6) Also make sure you have the hose connection tightened snugly to the propane tank valve to ensure the inner valve seat is fully depressed allowing gas to exit fully without any restriction. The black plastic female fitting should be hand tightened only. Older versions that use a left-hand male brass POL valve, requires a 7/8 open end wrench or adjustable wrench to tighten.

Hope this helps! Good luck in your trouble shooting! Douglas

May 28, 2010 | Coleman LG40811E Grill

2 Answers

Have a large mobile propane grill with burner problems


Ok, here is a check list for your most common gas grill lighting problems:

1) Check your tank. Is it empty or nearly empty? The tare weight (T.W.) of your cylinder is stamped on the collar. This is the weight of your empty cylinder, usually around 18 lbs. Weigh it on your bathroom scale2_bing.gif. Propane weighs 4.25 lbs/gal. If it weighs around 20 lbs or less - Refill it. If not, go to #2.

2) Make sure you didn't turn the gas tank valve on too fast. Some gas hoses have a built-in excess flow valve that stops the flow of gas to a trickle if opened too fast. Close the tank valve and let sit for a few minutes. Or just disconnect it and reconnect it. Turn the tank valve very slowly and then try lighting it again. If it doesn't help, go to #3.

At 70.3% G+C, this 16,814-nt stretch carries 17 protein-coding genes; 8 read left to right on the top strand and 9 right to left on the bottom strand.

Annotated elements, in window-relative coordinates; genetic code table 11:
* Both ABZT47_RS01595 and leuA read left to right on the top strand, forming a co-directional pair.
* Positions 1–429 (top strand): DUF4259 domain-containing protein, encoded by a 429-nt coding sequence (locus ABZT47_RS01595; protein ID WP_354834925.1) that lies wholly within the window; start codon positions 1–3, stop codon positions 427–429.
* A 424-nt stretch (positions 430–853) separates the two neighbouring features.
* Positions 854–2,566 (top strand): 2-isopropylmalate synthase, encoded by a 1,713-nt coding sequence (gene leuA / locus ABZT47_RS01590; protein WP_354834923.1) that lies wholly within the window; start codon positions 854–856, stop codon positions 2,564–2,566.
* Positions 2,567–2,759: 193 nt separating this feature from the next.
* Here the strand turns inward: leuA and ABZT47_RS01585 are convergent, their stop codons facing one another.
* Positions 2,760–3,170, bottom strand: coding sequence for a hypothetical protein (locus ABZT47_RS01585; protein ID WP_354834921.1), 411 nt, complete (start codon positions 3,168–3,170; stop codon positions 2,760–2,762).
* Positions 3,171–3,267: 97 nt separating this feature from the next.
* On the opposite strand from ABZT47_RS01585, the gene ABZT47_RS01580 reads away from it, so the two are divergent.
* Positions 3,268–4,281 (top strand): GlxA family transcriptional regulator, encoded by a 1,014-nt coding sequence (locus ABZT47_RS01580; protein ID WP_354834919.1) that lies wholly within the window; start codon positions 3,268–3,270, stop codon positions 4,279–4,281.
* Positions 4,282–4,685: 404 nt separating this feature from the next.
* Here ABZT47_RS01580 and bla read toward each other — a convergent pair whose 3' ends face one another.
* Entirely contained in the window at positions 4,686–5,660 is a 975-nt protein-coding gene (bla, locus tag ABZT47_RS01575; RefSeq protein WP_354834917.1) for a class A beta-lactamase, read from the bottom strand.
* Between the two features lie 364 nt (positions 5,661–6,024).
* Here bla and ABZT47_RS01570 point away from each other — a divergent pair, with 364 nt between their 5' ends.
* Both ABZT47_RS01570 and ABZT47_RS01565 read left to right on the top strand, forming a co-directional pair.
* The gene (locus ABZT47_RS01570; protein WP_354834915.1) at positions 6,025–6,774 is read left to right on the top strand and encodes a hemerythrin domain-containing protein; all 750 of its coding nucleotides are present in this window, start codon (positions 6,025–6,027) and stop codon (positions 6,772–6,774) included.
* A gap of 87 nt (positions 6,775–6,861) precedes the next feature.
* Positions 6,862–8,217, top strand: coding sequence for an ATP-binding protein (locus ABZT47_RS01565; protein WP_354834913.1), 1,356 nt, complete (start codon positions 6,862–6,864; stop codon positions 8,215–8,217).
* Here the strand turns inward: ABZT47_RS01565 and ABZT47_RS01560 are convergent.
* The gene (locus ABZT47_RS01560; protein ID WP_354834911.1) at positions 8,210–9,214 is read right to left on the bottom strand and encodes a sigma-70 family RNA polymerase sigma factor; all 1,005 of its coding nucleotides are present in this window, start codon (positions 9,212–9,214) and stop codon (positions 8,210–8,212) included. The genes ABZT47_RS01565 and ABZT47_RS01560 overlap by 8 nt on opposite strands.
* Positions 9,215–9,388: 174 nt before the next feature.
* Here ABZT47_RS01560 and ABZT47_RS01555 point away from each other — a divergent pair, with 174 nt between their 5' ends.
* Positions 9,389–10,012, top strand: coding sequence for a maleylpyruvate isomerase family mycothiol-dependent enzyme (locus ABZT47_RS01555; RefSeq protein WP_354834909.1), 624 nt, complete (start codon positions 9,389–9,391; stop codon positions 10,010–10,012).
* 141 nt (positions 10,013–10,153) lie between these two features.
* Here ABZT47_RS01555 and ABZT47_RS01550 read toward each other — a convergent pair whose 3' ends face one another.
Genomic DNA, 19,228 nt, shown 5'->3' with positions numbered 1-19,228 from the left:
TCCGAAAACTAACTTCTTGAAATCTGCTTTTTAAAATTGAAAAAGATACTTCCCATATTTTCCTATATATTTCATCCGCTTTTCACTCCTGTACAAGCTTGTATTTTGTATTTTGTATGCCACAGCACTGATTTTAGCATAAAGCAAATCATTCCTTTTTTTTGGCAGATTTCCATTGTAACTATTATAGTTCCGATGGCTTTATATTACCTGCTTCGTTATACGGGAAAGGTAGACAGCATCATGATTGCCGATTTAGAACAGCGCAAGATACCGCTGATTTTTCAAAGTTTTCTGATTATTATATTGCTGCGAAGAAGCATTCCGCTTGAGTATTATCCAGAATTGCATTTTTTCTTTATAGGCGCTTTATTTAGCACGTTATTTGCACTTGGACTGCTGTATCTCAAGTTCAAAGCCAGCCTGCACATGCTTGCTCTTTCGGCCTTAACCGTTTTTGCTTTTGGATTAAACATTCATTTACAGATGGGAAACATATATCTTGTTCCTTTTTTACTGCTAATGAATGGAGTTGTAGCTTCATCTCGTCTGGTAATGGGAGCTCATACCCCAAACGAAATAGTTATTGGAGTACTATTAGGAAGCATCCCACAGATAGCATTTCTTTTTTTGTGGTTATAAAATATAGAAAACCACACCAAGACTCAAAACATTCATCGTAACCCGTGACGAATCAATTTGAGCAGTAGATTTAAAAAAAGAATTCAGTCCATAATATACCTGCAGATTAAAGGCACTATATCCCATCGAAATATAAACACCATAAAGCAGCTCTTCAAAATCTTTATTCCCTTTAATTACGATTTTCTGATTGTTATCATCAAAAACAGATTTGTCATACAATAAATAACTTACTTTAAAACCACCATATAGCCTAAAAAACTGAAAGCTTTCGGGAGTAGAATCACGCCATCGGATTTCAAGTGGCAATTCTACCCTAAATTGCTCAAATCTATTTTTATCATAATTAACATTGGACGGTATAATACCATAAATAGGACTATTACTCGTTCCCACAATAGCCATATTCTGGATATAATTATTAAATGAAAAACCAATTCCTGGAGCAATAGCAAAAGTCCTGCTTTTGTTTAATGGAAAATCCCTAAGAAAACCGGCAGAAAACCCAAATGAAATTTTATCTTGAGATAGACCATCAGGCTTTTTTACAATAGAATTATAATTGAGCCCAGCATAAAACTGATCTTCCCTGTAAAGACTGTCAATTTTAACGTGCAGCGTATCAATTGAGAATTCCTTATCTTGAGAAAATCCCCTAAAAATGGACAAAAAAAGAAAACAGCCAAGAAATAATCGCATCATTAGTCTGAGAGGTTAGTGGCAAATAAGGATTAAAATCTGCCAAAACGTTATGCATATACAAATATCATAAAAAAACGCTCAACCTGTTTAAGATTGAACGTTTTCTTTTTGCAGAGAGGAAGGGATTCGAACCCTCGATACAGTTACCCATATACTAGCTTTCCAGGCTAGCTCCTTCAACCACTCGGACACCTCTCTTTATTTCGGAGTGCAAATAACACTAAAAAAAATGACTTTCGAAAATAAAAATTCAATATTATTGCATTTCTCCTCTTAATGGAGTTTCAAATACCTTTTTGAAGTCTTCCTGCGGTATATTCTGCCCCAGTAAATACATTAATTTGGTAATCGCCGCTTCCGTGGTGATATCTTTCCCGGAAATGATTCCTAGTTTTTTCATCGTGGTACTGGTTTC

3) Is the igniter sparking? Some are battery2_bing.gif powered-check the battery or replace it. If you have a standard push button piezzo igniter or a rotary style2_bing.gif igniter, check for spark. Can you hear or see the spark? It's hard to see the spark in bright daylight. It's easier to view the spark at dusk or dawn. It should spark an "arc" at the burner. If not, adjust it if necessary. The igniter wire may have a short, causing the spark to arc somewhere else along the wire and not at the burner. Replace igniter wire. It's also possible the igniter tip where it sparks has a cracked or broken porcelain portion of the igniter, causing the spark to not arc at the tip where it's supposed to. Replace the igniter piece. If not, go to #4.